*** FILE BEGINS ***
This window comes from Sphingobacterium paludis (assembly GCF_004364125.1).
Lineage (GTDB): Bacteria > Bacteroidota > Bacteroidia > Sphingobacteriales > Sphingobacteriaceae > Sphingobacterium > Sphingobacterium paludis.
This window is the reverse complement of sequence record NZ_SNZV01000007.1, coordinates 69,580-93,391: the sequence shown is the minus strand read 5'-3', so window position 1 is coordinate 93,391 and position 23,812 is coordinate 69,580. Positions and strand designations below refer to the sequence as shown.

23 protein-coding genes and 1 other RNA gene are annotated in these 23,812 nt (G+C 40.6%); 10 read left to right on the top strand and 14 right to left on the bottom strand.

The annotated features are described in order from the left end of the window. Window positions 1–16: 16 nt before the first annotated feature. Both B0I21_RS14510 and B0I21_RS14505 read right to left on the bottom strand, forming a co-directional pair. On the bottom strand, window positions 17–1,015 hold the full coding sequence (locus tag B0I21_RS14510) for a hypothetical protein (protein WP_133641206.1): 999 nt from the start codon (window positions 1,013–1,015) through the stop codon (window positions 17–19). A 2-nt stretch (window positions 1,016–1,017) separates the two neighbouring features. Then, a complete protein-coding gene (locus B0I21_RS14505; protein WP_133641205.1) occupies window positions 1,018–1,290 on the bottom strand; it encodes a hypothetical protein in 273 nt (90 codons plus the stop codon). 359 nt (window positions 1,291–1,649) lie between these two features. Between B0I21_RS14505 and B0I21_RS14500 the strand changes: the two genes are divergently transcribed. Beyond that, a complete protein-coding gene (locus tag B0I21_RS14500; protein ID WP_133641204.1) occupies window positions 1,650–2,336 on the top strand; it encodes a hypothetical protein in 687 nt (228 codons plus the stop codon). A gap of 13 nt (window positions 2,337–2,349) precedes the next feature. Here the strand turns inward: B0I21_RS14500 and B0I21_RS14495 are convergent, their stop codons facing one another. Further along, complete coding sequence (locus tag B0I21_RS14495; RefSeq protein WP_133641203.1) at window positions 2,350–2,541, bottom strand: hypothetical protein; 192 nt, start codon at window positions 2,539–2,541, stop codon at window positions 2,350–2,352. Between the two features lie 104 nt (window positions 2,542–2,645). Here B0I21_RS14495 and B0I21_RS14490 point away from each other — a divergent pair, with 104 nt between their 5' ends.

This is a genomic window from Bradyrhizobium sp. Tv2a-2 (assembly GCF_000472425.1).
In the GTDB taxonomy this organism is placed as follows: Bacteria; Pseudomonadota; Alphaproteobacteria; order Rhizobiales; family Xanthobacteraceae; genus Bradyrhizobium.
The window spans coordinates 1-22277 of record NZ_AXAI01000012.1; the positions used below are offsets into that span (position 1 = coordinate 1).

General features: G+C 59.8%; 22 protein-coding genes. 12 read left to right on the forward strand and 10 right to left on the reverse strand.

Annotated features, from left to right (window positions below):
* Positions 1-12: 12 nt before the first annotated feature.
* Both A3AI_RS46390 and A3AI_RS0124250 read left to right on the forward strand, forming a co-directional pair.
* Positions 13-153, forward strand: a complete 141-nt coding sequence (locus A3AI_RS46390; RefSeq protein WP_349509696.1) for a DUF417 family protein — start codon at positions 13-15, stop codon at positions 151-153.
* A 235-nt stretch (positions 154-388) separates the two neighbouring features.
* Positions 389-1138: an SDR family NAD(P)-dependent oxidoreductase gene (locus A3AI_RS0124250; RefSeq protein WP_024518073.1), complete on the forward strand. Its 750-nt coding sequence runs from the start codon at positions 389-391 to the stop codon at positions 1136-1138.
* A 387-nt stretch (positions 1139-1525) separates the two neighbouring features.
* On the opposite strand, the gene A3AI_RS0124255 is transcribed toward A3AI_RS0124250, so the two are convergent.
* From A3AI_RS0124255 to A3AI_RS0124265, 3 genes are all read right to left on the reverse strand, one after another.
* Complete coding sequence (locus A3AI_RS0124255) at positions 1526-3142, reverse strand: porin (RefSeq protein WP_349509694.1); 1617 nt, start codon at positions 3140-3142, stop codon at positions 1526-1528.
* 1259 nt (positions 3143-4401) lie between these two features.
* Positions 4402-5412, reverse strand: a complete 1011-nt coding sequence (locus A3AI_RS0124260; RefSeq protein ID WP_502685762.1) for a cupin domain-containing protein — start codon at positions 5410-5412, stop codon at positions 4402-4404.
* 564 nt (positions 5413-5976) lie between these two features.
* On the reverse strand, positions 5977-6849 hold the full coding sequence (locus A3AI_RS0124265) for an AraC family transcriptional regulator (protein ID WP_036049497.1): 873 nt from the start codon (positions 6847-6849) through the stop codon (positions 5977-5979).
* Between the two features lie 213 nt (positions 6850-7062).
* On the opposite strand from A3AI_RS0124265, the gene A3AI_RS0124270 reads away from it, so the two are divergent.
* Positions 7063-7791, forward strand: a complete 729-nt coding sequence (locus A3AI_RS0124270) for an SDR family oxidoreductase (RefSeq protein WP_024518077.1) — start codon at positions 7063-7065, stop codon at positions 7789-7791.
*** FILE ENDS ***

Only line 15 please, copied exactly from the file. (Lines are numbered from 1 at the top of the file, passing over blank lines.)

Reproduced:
* Positions 389-1138: an SDR family NAD(P)-dependent oxidoreductase gene (locus A3AI_RS0124250; RefSeq protein WP_024518073.1), complete on the forward strand. Its 750-nt coding sequence runs from the start codon at positions 389-391 to the stop codon at positions 1136-1138.